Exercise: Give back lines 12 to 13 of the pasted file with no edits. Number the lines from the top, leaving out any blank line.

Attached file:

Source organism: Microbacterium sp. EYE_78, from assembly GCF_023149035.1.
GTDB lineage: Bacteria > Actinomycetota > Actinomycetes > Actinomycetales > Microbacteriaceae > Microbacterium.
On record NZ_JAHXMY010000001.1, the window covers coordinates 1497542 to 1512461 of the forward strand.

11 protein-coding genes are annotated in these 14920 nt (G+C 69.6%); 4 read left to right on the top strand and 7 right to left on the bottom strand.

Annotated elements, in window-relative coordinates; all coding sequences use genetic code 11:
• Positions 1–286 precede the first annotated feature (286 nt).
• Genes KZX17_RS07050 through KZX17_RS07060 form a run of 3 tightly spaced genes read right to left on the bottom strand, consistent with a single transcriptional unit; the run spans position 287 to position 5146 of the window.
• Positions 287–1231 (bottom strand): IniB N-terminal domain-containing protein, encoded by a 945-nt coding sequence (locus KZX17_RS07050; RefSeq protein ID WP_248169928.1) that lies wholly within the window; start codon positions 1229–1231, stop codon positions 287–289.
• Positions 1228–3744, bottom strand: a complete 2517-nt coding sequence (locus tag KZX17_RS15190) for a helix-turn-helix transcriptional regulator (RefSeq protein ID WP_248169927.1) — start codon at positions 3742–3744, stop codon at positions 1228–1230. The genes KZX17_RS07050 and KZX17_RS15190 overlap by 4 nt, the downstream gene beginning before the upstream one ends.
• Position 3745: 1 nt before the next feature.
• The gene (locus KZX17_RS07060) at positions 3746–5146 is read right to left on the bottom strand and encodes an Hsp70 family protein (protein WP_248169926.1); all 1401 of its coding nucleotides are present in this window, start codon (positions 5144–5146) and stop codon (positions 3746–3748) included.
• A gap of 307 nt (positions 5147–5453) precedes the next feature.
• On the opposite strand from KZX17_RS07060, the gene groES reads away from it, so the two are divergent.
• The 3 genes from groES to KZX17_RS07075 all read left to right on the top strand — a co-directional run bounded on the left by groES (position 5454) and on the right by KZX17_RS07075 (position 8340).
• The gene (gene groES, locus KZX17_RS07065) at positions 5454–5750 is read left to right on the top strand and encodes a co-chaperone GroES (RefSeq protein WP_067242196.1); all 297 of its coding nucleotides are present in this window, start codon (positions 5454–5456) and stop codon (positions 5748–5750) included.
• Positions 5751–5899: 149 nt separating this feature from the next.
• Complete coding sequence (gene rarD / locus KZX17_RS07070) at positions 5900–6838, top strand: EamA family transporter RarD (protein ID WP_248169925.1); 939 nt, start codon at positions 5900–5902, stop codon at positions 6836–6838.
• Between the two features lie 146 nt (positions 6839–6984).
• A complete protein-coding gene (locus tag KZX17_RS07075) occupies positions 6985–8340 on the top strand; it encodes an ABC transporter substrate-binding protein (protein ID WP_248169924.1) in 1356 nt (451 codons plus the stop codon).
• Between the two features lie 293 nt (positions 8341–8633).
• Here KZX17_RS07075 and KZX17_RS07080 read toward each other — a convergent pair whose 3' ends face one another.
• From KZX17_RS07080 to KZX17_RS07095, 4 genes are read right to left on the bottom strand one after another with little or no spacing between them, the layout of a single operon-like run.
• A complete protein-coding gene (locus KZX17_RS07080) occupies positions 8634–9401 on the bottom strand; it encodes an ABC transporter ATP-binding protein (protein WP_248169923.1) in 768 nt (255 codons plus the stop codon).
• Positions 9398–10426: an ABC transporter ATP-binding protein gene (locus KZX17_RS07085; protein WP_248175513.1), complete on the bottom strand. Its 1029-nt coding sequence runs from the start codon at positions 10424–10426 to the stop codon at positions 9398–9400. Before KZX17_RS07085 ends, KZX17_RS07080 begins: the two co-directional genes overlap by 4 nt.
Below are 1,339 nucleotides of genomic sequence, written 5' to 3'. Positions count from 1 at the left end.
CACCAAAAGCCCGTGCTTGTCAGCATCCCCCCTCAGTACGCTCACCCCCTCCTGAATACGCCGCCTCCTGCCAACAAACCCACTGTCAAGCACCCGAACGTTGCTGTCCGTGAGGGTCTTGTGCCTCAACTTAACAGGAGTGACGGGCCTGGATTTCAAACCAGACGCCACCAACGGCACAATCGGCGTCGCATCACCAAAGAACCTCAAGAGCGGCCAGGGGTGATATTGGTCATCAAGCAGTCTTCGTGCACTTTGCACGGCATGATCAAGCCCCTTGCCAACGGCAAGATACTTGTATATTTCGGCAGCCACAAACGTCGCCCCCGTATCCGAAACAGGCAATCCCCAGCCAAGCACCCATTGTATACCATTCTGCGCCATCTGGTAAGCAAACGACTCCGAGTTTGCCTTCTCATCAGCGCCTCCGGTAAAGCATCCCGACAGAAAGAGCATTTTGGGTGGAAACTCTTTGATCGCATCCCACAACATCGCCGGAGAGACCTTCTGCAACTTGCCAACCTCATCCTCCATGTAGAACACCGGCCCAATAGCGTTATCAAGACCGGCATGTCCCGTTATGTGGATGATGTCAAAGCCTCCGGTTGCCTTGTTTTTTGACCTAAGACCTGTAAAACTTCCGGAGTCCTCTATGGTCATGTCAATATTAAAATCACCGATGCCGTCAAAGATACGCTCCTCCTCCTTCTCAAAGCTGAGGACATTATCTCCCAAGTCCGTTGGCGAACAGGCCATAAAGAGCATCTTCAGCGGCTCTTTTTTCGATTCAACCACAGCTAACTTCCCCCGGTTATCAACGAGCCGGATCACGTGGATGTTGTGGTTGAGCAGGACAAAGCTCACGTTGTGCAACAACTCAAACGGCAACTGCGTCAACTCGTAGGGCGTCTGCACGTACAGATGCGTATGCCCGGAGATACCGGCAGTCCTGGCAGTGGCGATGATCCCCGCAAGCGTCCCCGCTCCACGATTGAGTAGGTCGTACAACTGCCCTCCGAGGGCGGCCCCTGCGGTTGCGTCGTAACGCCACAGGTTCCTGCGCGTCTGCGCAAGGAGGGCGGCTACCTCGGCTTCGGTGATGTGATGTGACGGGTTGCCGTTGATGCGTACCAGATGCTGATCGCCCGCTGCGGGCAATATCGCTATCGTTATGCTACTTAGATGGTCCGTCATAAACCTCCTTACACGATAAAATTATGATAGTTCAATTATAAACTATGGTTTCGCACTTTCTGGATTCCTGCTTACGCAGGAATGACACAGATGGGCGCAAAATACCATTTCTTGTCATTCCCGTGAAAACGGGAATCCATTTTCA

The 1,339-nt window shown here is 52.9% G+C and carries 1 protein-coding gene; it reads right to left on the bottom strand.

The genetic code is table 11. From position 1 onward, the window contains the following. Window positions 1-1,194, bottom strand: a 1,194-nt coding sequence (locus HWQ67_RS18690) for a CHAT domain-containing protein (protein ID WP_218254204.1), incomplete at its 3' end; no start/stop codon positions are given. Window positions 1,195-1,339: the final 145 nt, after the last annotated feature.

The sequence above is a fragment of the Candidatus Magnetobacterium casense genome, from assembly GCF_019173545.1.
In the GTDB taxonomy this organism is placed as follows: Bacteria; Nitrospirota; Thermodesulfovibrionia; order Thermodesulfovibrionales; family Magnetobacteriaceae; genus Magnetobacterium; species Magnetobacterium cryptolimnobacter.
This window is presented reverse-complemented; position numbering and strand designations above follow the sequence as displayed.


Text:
• A gap of 307 nt (positions 5147–5453) precedes the next feature.
• On the opposite strand from KZX17_RS07060, the gene groES reads away from it, so the two are divergent.